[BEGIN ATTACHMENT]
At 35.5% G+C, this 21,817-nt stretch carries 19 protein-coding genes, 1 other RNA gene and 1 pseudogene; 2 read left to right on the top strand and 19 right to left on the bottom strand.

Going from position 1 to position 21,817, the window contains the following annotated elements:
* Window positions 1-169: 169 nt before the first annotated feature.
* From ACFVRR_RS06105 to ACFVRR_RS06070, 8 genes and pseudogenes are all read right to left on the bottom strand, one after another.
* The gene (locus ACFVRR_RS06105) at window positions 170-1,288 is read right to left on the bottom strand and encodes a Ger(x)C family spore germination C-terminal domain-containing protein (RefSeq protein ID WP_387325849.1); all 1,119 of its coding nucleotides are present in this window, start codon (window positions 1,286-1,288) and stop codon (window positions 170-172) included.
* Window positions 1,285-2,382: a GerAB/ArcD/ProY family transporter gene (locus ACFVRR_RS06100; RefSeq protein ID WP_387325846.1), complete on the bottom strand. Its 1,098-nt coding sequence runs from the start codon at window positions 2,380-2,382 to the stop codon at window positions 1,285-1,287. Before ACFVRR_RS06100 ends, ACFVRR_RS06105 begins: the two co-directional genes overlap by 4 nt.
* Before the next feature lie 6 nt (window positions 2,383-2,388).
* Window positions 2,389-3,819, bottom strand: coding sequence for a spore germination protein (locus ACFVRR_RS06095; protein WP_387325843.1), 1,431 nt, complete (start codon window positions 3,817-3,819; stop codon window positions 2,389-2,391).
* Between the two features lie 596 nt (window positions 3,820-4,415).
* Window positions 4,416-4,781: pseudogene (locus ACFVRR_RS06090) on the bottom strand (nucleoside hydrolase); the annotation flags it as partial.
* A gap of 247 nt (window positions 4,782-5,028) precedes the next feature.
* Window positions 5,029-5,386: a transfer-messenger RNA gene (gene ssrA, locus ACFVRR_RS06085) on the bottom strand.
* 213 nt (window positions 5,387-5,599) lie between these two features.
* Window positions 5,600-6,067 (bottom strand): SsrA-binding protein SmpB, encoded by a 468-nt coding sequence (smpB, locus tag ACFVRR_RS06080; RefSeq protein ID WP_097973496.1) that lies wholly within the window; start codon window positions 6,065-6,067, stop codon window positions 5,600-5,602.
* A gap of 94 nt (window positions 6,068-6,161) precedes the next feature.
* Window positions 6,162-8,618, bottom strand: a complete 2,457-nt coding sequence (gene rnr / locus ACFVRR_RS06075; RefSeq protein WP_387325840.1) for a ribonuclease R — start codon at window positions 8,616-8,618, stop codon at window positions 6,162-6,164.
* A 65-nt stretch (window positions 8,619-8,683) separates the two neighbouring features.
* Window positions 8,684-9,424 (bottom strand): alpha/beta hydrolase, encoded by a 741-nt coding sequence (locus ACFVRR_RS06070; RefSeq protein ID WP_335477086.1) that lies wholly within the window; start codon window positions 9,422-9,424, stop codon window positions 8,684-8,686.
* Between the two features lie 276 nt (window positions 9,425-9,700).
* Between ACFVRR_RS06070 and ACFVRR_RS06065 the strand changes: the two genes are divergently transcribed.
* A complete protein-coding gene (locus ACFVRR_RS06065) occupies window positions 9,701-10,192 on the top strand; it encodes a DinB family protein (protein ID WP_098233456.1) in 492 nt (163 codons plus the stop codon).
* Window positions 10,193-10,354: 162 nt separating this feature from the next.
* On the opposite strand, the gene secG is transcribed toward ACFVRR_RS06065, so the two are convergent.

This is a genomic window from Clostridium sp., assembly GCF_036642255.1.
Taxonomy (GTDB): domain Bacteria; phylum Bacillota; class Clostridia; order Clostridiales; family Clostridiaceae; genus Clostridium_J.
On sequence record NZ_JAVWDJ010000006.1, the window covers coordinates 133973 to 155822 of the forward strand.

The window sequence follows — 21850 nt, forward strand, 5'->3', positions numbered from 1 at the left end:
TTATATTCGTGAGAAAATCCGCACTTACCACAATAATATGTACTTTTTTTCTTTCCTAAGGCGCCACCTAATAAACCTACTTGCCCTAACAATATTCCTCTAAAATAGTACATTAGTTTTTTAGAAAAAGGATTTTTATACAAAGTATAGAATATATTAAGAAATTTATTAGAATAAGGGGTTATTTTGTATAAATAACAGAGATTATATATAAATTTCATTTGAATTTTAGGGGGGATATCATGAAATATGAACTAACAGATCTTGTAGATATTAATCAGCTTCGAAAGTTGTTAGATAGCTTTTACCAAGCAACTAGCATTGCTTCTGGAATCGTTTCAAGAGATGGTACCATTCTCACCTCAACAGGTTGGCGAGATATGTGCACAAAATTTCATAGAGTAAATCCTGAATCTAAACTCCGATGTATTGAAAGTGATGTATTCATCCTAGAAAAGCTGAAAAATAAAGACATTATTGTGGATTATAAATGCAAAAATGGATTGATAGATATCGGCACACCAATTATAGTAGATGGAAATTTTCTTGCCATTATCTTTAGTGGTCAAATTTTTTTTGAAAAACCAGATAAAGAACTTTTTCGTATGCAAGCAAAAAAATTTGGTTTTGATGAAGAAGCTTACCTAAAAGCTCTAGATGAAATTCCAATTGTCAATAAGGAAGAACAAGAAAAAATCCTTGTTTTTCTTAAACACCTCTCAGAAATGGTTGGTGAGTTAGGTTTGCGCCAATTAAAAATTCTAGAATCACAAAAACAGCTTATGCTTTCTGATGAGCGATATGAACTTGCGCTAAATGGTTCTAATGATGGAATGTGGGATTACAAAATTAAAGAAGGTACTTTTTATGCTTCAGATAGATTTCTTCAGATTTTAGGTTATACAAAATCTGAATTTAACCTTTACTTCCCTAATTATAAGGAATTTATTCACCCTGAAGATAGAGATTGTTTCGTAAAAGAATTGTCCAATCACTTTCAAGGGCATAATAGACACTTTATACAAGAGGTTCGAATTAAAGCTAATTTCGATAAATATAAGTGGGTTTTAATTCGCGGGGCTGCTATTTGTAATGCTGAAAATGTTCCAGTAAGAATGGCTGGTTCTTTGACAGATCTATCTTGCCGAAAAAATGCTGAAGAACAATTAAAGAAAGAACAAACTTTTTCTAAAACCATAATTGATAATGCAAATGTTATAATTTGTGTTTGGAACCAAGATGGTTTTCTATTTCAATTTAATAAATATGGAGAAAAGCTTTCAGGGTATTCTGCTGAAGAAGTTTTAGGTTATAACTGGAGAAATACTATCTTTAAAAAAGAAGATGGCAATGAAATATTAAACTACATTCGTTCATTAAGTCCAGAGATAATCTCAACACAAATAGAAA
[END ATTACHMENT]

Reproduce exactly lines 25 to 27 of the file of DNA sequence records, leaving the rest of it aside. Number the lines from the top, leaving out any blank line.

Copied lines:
Taxonomy (GTDB): domain Bacteria; phylum Bacillota; class Clostridia; order Clostridiales; family Clostridiaceae; genus Clostridium_J.
On sequence record NZ_JAVWDJ010000006.1, the window covers coordinates 133973 to 155822 of the forward strand.

The window sequence follows — 21850 nt, forward strand, 5'->3', positions numbered from 1 at the left end: